Back in November 2011, Digital Domain came public on the Nasdaq. But it was a small deal, with the company issuing 4.9 million shares at $8.50 each. The underwriter was the boutique operator Roth Capital.
Founded over 20 years ago, Digital Domain has certainly had an illustrious history. For example, the company helped with the special effects for Pirates of the Caribbean, Transformers and Titanic.
But such things weren’t enough to maintain the business. After all, the film industry is unpredictable and hits-driven. And this is why the survivors are usually mega companies like Viacom (NASDAQ:VIA) and Disney (NYSE:DIS), which have the scale to deal with the volatility.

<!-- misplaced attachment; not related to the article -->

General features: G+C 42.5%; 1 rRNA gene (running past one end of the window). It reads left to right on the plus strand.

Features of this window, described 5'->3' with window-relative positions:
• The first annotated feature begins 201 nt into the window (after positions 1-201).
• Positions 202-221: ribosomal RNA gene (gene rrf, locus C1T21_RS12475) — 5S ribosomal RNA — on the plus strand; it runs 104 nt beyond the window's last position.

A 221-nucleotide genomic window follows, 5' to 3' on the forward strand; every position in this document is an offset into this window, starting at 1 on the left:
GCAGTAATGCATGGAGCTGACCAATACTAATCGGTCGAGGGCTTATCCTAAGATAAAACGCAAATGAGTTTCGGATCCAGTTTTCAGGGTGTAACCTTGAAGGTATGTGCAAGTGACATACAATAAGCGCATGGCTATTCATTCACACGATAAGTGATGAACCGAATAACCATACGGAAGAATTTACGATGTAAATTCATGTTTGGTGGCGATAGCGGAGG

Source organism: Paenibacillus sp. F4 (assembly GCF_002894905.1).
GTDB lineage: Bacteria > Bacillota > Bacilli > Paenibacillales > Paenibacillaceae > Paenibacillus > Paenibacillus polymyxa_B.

As for Digital Domain, it has already sold its production business for $15 million to Searchlight Capital Partners. So there’s little left for shareholders. Keep in mind that total assets are $205 million and liabilities are about $214 million.
Tom Taulli runs the InvestorPlace blog IPOPlaybook, a site dedicated to the hottest news and rumors about initial public offerings. He also is the author of “All About Short Selling” and “All About Commodities.” Follow him on Twitter at @ttaulli. As of this writing, he did not own a position in any of the aforementioned securities.